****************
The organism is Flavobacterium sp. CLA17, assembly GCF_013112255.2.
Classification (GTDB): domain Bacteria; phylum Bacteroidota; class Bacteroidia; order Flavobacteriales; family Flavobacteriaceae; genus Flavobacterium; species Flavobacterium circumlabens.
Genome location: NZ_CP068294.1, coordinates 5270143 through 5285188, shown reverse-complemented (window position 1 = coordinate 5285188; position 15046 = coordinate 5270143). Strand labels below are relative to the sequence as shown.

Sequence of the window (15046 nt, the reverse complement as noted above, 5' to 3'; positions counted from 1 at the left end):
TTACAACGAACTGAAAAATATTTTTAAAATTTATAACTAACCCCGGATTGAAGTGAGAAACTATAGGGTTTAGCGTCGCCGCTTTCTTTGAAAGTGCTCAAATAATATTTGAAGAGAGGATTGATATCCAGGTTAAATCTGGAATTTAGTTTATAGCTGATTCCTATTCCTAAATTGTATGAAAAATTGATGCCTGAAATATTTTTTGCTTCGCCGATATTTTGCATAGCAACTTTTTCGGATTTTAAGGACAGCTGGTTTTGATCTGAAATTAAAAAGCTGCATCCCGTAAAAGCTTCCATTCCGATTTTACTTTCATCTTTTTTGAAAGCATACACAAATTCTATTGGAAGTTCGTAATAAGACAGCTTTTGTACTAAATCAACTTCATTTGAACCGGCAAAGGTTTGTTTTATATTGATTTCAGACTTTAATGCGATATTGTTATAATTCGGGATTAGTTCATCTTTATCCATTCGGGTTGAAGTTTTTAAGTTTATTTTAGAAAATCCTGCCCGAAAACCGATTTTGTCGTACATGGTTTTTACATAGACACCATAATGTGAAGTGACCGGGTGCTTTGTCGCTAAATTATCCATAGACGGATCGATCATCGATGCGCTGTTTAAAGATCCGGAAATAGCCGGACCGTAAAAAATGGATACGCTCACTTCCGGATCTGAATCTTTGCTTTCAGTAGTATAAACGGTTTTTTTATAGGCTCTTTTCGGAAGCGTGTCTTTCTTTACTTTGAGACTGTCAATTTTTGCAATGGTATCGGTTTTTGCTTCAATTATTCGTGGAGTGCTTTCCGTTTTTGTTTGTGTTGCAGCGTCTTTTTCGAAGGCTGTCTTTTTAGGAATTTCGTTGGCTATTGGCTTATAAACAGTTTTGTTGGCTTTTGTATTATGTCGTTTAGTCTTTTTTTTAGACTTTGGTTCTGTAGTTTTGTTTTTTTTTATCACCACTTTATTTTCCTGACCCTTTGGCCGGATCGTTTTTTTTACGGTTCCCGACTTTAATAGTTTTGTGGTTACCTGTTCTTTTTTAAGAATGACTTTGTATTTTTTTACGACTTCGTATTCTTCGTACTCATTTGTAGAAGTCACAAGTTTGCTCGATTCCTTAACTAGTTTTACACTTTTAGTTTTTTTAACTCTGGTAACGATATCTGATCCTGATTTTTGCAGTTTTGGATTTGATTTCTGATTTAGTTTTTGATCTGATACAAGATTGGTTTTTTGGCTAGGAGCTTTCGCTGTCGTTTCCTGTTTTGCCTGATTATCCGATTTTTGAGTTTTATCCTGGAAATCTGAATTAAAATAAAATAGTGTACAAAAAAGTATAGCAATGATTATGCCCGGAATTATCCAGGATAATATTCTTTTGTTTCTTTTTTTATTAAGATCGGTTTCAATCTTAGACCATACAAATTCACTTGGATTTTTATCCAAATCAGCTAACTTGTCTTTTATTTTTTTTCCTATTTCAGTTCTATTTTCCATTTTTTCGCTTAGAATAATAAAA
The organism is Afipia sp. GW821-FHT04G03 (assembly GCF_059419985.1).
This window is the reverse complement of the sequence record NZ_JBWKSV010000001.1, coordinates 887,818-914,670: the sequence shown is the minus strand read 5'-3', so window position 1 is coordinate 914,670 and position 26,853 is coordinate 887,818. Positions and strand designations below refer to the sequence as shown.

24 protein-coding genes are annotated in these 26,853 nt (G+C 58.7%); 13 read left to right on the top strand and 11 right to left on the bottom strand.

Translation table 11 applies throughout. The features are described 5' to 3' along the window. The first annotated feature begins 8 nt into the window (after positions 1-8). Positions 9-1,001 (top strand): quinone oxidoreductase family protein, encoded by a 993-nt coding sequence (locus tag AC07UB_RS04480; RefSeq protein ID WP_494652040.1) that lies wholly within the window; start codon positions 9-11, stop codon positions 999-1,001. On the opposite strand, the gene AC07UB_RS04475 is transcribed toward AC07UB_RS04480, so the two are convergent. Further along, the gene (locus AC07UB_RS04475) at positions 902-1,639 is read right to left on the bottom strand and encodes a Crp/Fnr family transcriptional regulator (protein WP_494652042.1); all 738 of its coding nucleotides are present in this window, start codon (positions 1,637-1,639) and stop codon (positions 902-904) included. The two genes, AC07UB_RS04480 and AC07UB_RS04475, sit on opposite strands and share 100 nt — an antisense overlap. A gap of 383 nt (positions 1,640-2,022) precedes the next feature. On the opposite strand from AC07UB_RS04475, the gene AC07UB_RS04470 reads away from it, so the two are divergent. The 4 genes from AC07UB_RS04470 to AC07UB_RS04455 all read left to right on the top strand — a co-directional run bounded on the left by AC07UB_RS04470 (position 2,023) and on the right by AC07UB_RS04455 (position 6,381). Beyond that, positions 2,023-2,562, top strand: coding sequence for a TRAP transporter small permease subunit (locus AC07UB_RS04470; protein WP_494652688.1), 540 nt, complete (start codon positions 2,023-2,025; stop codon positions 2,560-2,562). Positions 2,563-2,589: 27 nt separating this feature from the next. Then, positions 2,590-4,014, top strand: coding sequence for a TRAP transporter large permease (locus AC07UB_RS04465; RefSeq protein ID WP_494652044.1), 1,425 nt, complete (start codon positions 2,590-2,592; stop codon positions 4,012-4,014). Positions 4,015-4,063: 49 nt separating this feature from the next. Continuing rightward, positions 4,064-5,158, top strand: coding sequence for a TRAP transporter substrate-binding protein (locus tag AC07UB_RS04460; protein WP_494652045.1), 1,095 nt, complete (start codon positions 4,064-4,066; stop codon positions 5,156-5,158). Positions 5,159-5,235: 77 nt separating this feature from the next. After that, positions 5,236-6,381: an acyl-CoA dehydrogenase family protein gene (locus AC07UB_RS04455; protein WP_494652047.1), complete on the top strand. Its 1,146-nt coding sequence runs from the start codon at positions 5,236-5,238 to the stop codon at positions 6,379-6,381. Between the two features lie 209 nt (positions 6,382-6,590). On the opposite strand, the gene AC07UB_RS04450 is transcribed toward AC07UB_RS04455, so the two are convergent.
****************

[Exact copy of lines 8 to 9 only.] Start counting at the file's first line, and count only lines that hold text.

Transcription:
24 protein-coding genes are annotated in these 26,853 nt (G+C 58.7%); 13 read left to right on the top strand and 11 right to left on the bottom strand.

Translation table 11 applies throughout. The features are described 5' to 3' along the window. The first annotated feature begins 8 nt into the window (after positions 1-8). Positions 9-1,001 (top strand): quinone oxidoreductase family protein, encoded by a 993-nt coding sequence (locus tag AC07UB_RS04480; RefSeq protein ID WP_494652040.1) that lies wholly within the window; start codon positions 9-11, stop codon positions 999-1,001. On the opposite strand, the gene AC07UB_RS04475 is transcribed toward AC07UB_RS04480, so the two are convergent. Further along, the gene (locus AC07UB_RS04475) at positions 902-1,639 is read right to left on the bottom strand and encodes a Crp/Fnr family transcriptional regulator (protein WP_494652042.1); all 738 of its coding nucleotides are present in this window, start codon (positions 1,637-1,639) and stop codon (positions 902-904) included. The two genes, AC07UB_RS04480 and AC07UB_RS04475, sit on opposite strands and share 100 nt — an antisense overlap. A gap of 383 nt (positions 1,640-2,022) precedes the next feature. On the opposite strand from AC07UB_RS04475, the gene AC07UB_RS04470 reads away from it, so the two are divergent. The 4 genes from AC07UB_RS04470 to AC07UB_RS04455 all read left to right on the top strand — a co-directional run bounded on the left by AC07UB_RS04470 (position 2,023) and on the right by AC07UB_RS04455 (position 6,381). Beyond that, positions 2,023-2,562, top strand: coding sequence for a TRAP transporter small permease subunit (locus AC07UB_RS04470; protein WP_494652688.1), 540 nt, complete (start codon positions 2,023-2,025; stop codon positions 2,560-2,562). Positions 2,563-2,589: 27 nt separating this feature from the next. Then, positions 2,590-4,014, top strand: coding sequence for a TRAP transporter large permease (locus AC07UB_RS04465; RefSeq protein ID WP_494652044.1), 1,425 nt, complete (start codon positions 2,590-2,592; stop codon positions 4,012-4,014). Positions 4,015-4,063: 49 nt separating this feature from the next. Continuing rightward, positions 4,064-5,158, top strand: coding sequence for a TRAP transporter substrate-binding protein (locus tag AC07UB_RS04460; protein WP_494652045.1), 1,095 nt, complete (start codon positions 4,064-4,066; stop codon positions 5,156-5,158). Positions 5,159-5,235: 77 nt separating this feature from the next. After that, positions 5,236-6,381: an acyl-CoA dehydrogenase family protein gene (locus AC07UB_RS04455; protein WP_494652047.1), complete on the top strand. Its 1,146-nt coding sequence runs from the start codon at positions 5,236-5,238 to the stop codon at positions 6,379-6,381. Between the two features lie 209 nt (positions 6,382-6,590). On the opposite strand, the gene AC07UB_RS04450 is transcribed toward AC07UB_RS04455, so the two are convergent.